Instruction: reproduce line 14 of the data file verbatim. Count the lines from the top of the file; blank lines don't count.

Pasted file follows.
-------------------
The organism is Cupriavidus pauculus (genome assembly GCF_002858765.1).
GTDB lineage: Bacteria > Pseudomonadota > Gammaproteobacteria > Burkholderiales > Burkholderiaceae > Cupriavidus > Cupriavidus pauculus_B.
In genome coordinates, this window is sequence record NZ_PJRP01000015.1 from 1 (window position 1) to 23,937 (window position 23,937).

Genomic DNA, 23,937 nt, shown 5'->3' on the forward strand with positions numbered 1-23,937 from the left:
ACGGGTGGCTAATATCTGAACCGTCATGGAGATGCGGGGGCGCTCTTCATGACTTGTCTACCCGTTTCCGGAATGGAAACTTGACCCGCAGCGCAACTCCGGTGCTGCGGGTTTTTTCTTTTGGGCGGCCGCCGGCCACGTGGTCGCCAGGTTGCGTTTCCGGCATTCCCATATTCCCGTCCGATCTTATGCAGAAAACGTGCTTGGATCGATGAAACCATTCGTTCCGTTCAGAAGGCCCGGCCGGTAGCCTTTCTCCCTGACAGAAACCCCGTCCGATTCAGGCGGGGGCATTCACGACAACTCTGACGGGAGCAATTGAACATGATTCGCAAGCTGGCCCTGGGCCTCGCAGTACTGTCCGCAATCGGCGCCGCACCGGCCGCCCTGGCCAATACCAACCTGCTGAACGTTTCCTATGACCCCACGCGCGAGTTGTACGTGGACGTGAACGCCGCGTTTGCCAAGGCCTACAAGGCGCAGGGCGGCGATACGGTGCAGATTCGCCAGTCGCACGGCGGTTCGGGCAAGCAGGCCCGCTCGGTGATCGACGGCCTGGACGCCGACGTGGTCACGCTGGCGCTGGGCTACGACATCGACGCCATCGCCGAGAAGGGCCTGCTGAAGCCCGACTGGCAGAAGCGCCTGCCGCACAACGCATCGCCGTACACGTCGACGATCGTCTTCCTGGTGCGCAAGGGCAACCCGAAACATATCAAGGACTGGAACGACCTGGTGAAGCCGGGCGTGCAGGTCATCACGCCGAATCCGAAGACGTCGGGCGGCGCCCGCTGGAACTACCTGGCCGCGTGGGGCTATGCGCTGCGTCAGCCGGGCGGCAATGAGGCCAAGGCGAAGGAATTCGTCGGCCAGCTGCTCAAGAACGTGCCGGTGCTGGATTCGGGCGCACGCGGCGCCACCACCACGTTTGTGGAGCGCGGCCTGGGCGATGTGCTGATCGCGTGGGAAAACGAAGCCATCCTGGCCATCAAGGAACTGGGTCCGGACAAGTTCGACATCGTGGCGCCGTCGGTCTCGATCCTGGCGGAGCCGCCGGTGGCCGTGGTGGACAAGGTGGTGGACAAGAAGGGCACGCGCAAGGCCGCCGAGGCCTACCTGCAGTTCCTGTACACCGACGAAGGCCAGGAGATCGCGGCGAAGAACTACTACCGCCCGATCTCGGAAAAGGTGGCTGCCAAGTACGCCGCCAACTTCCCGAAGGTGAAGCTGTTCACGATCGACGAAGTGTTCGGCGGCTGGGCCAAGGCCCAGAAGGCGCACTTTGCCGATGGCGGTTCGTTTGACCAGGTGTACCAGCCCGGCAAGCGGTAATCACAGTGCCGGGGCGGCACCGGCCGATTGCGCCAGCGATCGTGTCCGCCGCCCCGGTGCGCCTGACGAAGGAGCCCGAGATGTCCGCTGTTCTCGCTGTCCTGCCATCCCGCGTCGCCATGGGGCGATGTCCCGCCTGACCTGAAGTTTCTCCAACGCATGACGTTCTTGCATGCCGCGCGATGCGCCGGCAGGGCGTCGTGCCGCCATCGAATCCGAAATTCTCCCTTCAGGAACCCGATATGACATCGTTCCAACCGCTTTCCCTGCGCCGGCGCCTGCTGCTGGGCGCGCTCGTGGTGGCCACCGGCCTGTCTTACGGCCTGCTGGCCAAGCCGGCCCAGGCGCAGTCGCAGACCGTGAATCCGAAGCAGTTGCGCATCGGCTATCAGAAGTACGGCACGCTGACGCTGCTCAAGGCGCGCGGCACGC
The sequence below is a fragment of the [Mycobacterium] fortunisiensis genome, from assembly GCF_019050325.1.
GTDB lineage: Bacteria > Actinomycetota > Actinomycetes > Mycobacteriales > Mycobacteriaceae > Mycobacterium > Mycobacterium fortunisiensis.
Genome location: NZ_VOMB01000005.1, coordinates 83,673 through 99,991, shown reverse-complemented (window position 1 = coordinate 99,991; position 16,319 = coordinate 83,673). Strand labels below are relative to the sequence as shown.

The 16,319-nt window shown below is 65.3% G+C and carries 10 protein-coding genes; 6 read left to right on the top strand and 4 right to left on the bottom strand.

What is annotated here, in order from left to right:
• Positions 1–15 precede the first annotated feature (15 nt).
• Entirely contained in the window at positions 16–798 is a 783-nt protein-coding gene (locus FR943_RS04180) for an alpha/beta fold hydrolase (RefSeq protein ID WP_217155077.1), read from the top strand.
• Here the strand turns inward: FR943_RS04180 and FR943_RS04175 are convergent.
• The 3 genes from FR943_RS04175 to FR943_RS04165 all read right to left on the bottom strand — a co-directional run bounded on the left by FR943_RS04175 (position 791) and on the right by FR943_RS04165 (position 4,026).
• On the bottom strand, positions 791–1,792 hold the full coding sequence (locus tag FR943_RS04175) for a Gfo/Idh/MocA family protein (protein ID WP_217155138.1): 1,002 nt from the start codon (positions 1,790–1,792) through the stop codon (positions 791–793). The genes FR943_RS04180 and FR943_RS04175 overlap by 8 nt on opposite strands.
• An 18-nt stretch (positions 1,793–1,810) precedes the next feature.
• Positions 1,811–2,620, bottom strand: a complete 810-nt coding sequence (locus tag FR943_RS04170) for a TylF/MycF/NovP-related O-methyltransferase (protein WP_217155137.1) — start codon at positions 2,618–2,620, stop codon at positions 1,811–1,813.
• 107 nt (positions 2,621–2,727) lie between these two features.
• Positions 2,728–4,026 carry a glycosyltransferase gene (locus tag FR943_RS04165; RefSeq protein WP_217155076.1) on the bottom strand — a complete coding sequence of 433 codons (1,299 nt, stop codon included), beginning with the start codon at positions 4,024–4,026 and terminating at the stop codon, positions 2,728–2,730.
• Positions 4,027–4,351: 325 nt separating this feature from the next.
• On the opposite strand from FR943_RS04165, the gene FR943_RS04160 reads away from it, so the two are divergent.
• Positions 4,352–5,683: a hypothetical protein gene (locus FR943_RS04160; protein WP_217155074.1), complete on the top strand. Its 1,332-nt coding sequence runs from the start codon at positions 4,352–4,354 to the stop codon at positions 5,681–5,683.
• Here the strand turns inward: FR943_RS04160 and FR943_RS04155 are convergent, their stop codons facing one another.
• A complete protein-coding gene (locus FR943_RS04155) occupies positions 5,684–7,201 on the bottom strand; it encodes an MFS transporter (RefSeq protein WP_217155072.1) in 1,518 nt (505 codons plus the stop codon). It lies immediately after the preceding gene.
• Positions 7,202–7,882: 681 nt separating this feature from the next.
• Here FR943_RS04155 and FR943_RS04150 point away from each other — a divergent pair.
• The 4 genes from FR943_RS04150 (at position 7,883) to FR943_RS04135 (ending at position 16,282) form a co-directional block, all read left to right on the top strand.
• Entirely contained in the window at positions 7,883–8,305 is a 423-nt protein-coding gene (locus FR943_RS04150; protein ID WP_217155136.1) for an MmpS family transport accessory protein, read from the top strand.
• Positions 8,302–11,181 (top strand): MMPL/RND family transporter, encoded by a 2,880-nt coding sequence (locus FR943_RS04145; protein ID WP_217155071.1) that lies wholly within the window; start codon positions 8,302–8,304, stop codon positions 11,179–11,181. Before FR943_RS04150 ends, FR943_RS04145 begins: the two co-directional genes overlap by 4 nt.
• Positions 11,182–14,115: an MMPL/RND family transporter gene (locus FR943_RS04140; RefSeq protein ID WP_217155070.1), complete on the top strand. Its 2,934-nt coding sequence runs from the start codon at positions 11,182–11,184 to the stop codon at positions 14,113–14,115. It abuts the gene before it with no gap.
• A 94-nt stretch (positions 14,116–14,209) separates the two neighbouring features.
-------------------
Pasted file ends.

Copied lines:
• The 3 genes from FR943_RS04175 to FR943_RS04165 all read right to left on the bottom strand — a co-directional run bounded on the left by FR943_RS04175 (position 791) and on the right by FR943_RS04165 (position 4,026).